Small Change: British Insurers and Mesothelioma
For decades, Britain PLC did everything possible to avoid paying compensation to asbestos victims. They used methods, both legal and extra-legal, to stall judicial proceedings, discredit critics, prevent legislation and develop avoidance strategies. Their efforts succeeded in creating a climate in which asbestos litigation failed to flourish. Even as the number of U.S. cases was increasing, British sufferers of asbestos-related diseases remained reluctant to sue.
In a 1994 US doctoral dissertation (Constructing law: Comparing legal action in the United States and United Kingdom by T. E. Durkin, 1994), the author found that there was a vast pool of uncompensated asbestos victims in the UK. Up until the end of 1986, the ratio of asbestos-related civil actions in the UK compared to the US was 1:5 even though there were proportionally nearly four times as many cases of mesothelioma in the UK.1
In light of the fact that hundreds of millions of pounds of compensation have been retained by negligent companies and their insurers, it is really hard to view as anything other than window dressing attempts to rehabilitate the insurance industry's reputation by highly publicized initiatives that are, at best, ineffective and, at worst, insulting. In 2010, the Association of British Insurers (ABI) announced that £3 million would be provided by insurers for research into asbestos-related diseases. Although this funding was no doubt welcomed, the sum provided was in no way commensurate with the asbestos savings the insurers have enjoyed through successful manoeuvres such as ending pleural plaques payments in England. Had the donation made been an annual allowance of £5m, British researchers might have led the way in the search for a mesothelioma cure.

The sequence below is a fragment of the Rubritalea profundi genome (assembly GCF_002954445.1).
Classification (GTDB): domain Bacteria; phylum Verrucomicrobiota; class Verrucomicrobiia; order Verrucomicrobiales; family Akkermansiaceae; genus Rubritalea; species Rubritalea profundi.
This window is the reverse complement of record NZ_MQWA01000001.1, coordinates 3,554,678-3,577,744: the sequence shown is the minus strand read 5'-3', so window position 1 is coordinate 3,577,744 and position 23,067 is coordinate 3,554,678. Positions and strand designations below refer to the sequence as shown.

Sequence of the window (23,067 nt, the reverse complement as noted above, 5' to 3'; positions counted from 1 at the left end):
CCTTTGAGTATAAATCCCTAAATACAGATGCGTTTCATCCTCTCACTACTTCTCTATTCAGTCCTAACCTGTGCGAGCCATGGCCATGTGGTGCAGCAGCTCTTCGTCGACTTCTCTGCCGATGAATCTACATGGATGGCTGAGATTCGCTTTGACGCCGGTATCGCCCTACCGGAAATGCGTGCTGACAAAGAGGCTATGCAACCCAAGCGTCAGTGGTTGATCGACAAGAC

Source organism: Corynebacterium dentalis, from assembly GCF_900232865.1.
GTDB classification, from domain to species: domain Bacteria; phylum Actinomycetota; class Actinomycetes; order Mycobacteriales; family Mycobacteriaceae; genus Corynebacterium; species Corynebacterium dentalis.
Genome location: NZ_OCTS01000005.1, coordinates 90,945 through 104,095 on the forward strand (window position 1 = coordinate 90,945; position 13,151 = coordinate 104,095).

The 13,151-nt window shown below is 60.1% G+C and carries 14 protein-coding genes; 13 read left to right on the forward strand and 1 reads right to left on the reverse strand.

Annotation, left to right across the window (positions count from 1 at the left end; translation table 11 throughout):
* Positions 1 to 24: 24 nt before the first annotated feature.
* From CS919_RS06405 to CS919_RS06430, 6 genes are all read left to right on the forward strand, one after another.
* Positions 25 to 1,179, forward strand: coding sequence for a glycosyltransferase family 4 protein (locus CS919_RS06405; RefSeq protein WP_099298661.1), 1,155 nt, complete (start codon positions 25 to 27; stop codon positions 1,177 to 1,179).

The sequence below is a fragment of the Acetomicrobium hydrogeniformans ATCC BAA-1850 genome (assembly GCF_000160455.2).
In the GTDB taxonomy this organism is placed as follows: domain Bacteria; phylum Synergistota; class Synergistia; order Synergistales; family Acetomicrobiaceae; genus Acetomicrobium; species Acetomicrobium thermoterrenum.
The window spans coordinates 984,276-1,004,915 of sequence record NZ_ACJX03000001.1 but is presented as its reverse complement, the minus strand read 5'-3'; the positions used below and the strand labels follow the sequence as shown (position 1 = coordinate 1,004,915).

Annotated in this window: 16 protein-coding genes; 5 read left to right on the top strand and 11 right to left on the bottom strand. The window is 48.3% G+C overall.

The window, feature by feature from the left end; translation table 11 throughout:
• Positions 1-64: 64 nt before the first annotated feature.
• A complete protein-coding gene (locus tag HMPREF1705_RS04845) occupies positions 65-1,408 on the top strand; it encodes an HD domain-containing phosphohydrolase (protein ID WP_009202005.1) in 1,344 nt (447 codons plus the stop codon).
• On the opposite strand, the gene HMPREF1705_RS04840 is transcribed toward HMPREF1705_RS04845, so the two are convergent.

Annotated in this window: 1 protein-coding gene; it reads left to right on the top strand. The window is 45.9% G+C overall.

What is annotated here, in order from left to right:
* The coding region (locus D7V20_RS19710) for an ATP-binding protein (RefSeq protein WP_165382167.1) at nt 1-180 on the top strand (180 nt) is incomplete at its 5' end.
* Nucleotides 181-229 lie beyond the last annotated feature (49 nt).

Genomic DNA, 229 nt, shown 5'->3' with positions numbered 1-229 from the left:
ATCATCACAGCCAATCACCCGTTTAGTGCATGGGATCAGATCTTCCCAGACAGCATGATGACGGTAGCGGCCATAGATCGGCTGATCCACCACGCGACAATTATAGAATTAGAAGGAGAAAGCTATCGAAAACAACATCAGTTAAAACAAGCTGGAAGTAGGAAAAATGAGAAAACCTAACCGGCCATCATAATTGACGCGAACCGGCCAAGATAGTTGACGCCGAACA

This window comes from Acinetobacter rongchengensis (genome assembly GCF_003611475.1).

This year (2013), the ABI affirmed the insurance industry's commitment to helping people with mesothelioma and their families to get the support they need. 2 This commitment was evidenced by support for the Employers' Liability Tracing Office (ELTO), a voluntary scheme which failed 39% of mesothelioma victims (2,059 out of 5,274 applicants) in 2012.3
Commenting on this Summer's publication of the ELTO Annual Report and Accounts 2012, Hugh Robertson, head of safety at the Trades Union Congress, said:
The TUC has been campaigning for better tracing for many years as every time an insurer cannot be traced a victim is denied compensation. The ELTO annual report may claim that the scheme that the insurers have set up is working but the figures show otherwise Clearly there is a need for a statutory system that is taken out of the control of the vested interests of the insurance industry.4
There is no doubt that thousands of asbestos cancer sufferers would agree with Mr. Robertson.
August 8, 2013
2 Mesothelioma and asbestos ABI. May 8, 2013.
3 ELTO Annual Report and Accounts 2012.